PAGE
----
CONCORD, Calif. - Laughter and high spirits gave way to screams when a water slide collapsed under the strain of a mob of high school seniors, sending them plummeting three stories.
One girl died and 32 other teens were injured yesterday. Two remained in critical condition today.
"I heard a crash of the slide breaking," said Mark Fisher, a student at Castro Valley High School who witnessed the accident from another slide. "Parents everywhere were running over."
Ignoring warnings from lifeguards, seniors scheduled to graduate later this month from Napa High School rushed up the Banzai Pipeline at Waterworld USA to squeeze in one more ride, said Rick McCurley, vice president of Premier Parks, which owns Waterworld.
At 3:30 p.m., the park announced that the students were to return to their buses for the trip home, apparently causing the students to rush the lifeguard at the top of the slide, McCurley said.
The lifeguard normally allows just one person at a time down the slides, but the guard couldn't control the large group of teenagers, said Steve Mayer, Waterworld's general manager.
As many as 30 students leaped onto the twisting, spiraling slide. The first few down braced themselves as others piled on, with many holding hands to form a long chain.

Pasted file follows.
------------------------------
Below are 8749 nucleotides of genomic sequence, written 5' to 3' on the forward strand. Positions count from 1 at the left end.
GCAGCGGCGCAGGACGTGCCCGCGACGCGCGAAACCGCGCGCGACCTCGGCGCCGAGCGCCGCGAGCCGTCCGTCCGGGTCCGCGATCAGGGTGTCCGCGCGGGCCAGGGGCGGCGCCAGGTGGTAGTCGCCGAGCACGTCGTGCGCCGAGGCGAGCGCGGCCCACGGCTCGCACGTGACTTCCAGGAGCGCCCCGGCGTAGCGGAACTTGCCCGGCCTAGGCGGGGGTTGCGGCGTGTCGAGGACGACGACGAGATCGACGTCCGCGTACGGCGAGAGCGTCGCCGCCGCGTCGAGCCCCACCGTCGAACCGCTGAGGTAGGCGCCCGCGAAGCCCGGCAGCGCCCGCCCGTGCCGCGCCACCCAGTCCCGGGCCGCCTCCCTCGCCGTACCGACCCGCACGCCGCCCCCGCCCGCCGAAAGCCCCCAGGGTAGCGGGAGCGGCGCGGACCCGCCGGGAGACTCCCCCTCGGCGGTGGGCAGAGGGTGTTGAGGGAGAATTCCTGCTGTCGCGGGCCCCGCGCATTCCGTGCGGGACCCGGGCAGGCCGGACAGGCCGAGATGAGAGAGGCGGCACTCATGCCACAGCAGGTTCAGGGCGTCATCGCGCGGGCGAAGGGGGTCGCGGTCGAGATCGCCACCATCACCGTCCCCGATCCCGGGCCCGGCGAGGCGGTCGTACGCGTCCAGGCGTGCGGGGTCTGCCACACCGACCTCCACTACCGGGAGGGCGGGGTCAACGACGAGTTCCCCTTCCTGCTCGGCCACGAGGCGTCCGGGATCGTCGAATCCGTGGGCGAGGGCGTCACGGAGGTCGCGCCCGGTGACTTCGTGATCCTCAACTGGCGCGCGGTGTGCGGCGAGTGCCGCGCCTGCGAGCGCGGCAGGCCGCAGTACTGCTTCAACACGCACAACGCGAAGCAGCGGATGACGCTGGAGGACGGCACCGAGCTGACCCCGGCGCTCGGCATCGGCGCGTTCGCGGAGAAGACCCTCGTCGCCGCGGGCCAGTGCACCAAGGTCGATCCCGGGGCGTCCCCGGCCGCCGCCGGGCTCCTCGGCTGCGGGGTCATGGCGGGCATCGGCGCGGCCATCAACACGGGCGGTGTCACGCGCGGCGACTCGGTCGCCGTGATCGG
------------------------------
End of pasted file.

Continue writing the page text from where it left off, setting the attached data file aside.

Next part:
The 30-foot slide snapped 10 feet down, sending the teens plunging to a paved walkway, wooden steps and landscaped areas.
"It just cracked and gave way," said Russ Tiberio of San Francisco. "Crack, snap, gone. That fast."
Survivors said they were trying to break a school record for the number on the slide.
One girl, identified by the county coroner's office as 17-year-old Quimby Ghilotti, died 45 minutes later of chest injuries. Helicopters and ambulances rushed the injured to nine area hospitals.
The victims were among about 200 seniors attending festivities before graduation a week from Thursday.
An investigation was under way, but city officials said they had never had safety problems at Waterworld, which was closed indefinitely.
The water slide is subject to local, not state, safety inspections, said Mark Carleson, deputy chief of the state's Occupational Safety and Health Administration. It was not known when the ride was last inspected.